[How-To] AC power on/off sensor


Senior Member
This writeup discusses a sensor that can be used as part of another device to monitor the status of an AC power outlet. It uses a photocell to detect light and return a variable resistance. If this is plugged into an outlet, it can be used to monitor power outages (if the rest of the system is on a UPS) or the status of a wall switch. Plugged into the auxiliary outlet of a receiver, it can monitor the on/off status of the receiver. When there is no power applied to the device, the resistance will be quite high. When power is applied, it will be much lower.

WARNING: This thread discusses modifying a light which is designed to be plugged in to a normal household outlet. No electrical modifications are made to the light and the AC voltage is never exposed. However, it does involve adding an extra layer of material to the light which may increase its temperature during operation. I have tested this and not found any significant increase in temperature, but you should exercise appropriate caution.

In this thread on monitoring appliances, the discussion turned to monitoring an applicance with an indicator light (a washer in that particular case). The monitoring was done using an Ocelot, but the strategy could be used with other input devices.

The main component required to monitor the light is a CdS (Cadmium Sulfide) photocell [1]. These are devices which have an electrical resistance which changes depending on the amount of light striking the photocell. Typically, the resistance in the dark is very high (can be several Mohms). In light, the resistance can be as low as 1 Kohm or less.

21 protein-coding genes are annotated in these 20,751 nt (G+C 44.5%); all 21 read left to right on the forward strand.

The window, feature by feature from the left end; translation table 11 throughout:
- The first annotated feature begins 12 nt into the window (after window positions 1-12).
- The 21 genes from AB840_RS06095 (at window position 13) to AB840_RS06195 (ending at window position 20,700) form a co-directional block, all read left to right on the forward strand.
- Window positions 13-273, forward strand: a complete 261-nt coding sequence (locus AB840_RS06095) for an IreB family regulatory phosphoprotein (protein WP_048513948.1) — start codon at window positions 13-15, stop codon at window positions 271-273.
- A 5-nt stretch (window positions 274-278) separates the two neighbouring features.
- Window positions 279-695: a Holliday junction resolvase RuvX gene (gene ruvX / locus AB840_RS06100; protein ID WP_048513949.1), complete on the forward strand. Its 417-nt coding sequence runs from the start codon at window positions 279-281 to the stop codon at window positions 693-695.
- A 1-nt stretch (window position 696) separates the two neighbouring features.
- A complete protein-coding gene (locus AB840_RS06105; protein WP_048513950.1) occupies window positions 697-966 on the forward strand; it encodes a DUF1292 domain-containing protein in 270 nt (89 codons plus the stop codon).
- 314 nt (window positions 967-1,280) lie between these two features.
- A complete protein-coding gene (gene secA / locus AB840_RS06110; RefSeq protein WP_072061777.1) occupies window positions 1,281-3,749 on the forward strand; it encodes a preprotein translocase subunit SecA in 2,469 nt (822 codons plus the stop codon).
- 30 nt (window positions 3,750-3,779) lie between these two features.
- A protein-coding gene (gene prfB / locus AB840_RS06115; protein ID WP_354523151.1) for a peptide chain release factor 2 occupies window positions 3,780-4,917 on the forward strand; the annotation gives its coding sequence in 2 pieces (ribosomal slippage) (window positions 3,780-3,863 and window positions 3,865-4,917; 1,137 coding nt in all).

The photocells can be used as part of a voltage divider (in combination with another resistor) or may be usable directly across the terminals of some input device. For many devices, a high resistance is enough to act like an open switch. The photocells are very inexpensive, so they are easy to play with to see what works.

After that discussion, I decided to write up a project I've been thinking about for a while.

The device described here can be used as part of an input to a digital or analog I/O adapter connected to a computer or to something like an Ocelot.

This component is built by mounting a photocell to an inexpensive night light. The particular night light is more of a marker light - it glows but does not light up the room. They are labeled as 1/3 Watt, but might actually consume less power.

The picture shows a finished module along with an alternate (incomplete) version. The light is enclosed in the plastic can from a roll of 35mm film. The can prevents ambient light from affecting the resistance of the photocell. In reality, there is still some effect because light enters through the part of the night light which is still exposed. In testing, this effect was not enough to affect the results.

The can is an old Kodak can (back when they were black). Most film now comes in translucent white cans which will need to be painted to prevent light from going through the plastic.

If you don't have an old film can around, just go to a one-hour photo place and ask them for one. They should have plenty (unless everyone in the area has gone digital).

One module uses the top of the can - the cap can be removed to look at the interior. The other uses the bottom of the can. The bottom is a much tighter fit and is harder to work with.

I have had one of these night lights plugged in for several months (just as a light) to see if they get warm. They do not seem to get more than slightly warm to the touch. I have not tested them extensively with the film can over the light. It is possible that they will get warmer. I do not expect this to be a problem. But, please consider the possibility and treat them with appropriate care.